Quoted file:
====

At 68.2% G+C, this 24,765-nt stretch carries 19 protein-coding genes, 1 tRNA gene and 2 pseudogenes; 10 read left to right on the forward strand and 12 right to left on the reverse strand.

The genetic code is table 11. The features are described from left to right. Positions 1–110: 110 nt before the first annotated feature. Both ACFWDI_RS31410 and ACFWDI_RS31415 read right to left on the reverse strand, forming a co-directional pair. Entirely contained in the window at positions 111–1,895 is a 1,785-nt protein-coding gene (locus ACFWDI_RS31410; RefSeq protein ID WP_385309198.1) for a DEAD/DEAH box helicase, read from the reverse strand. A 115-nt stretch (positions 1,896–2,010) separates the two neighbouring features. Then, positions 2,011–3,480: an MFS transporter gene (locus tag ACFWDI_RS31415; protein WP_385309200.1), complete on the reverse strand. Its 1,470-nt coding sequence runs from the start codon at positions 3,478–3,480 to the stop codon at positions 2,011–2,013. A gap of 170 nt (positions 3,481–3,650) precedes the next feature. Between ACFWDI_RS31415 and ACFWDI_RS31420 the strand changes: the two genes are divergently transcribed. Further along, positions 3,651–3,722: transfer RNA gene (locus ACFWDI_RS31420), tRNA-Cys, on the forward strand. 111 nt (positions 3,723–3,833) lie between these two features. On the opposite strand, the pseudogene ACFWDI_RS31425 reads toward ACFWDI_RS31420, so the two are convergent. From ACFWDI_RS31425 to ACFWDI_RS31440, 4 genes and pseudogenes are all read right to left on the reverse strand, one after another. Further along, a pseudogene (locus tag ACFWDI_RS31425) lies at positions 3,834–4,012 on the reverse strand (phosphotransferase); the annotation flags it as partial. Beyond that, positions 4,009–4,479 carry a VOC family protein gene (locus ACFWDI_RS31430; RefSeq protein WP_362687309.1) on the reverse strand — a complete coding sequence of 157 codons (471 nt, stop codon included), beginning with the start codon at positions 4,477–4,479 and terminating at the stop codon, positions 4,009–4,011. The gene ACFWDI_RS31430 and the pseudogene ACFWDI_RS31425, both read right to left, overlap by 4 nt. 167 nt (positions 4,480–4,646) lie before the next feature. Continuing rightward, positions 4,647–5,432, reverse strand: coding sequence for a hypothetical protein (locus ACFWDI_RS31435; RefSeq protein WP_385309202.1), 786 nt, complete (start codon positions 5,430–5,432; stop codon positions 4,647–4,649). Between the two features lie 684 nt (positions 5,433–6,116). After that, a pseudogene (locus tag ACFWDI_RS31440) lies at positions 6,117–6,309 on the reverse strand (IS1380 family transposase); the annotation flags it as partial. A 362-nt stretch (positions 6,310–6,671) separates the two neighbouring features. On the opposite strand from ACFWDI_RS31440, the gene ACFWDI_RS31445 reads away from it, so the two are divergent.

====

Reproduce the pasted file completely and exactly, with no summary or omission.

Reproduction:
At 68.2% G+C, this 24,765-nt stretch carries 19 protein-coding genes, 1 tRNA gene and 2 pseudogenes; 10 read left to right on the forward strand and 12 right to left on the reverse strand.

The genetic code is table 11. The features are described from left to right. Positions 1–110: 110 nt before the first annotated feature. Both ACFWDI_RS31410 and ACFWDI_RS31415 read right to left on the reverse strand, forming a co-directional pair. Entirely contained in the window at positions 111–1,895 is a 1,785-nt protein-coding gene (locus ACFWDI_RS31410; RefSeq protein ID WP_385309198.1) for a DEAD/DEAH box helicase, read from the reverse strand. A 115-nt stretch (positions 1,896–2,010) separates the two neighbouring features. Then, positions 2,011–3,480: an MFS transporter gene (locus tag ACFWDI_RS31415; protein WP_385309200.1), complete on the reverse strand. Its 1,470-nt coding sequence runs from the start codon at positions 3,478–3,480 to the stop codon at positions 2,011–2,013. A gap of 170 nt (positions 3,481–3,650) precedes the next feature. Between ACFWDI_RS31415 and ACFWDI_RS31420 the strand changes: the two genes are divergently transcribed. Further along, positions 3,651–3,722: transfer RNA gene (locus ACFWDI_RS31420), tRNA-Cys, on the forward strand. 111 nt (positions 3,723–3,833) lie between these two features. On the opposite strand, the pseudogene ACFWDI_RS31425 reads toward ACFWDI_RS31420, so the two are convergent. From ACFWDI_RS31425 to ACFWDI_RS31440, 4 genes and pseudogenes are all read right to left on the reverse strand, one after another. Further along, a pseudogene (locus tag ACFWDI_RS31425) lies at positions 3,834–4,012 on the reverse strand (phosphotransferase); the annotation flags it as partial. Beyond that, positions 4,009–4,479 carry a VOC family protein gene (locus ACFWDI_RS31430; RefSeq protein WP_362687309.1) on the reverse strand — a complete coding sequence of 157 codons (471 nt, stop codon included), beginning with the start codon at positions 4,477–4,479 and terminating at the stop codon, positions 4,009–4,011. The gene ACFWDI_RS31430 and the pseudogene ACFWDI_RS31425, both read right to left, overlap by 4 nt. 167 nt (positions 4,480–4,646) lie before the next feature. Continuing rightward, positions 4,647–5,432, reverse strand: coding sequence for a hypothetical protein (locus ACFWDI_RS31435; RefSeq protein WP_385309202.1), 786 nt, complete (start codon positions 5,430–5,432; stop codon positions 4,647–4,649). Between the two features lie 684 nt (positions 5,433–6,116). After that, a pseudogene (locus tag ACFWDI_RS31440) lies at positions 6,117–6,309 on the reverse strand (IS1380 family transposase); the annotation flags it as partial. A 362-nt stretch (positions 6,310–6,671) separates the two neighbouring features. On the opposite strand from ACFWDI_RS31440, the gene ACFWDI_RS31445 reads away from it, so the two are divergent.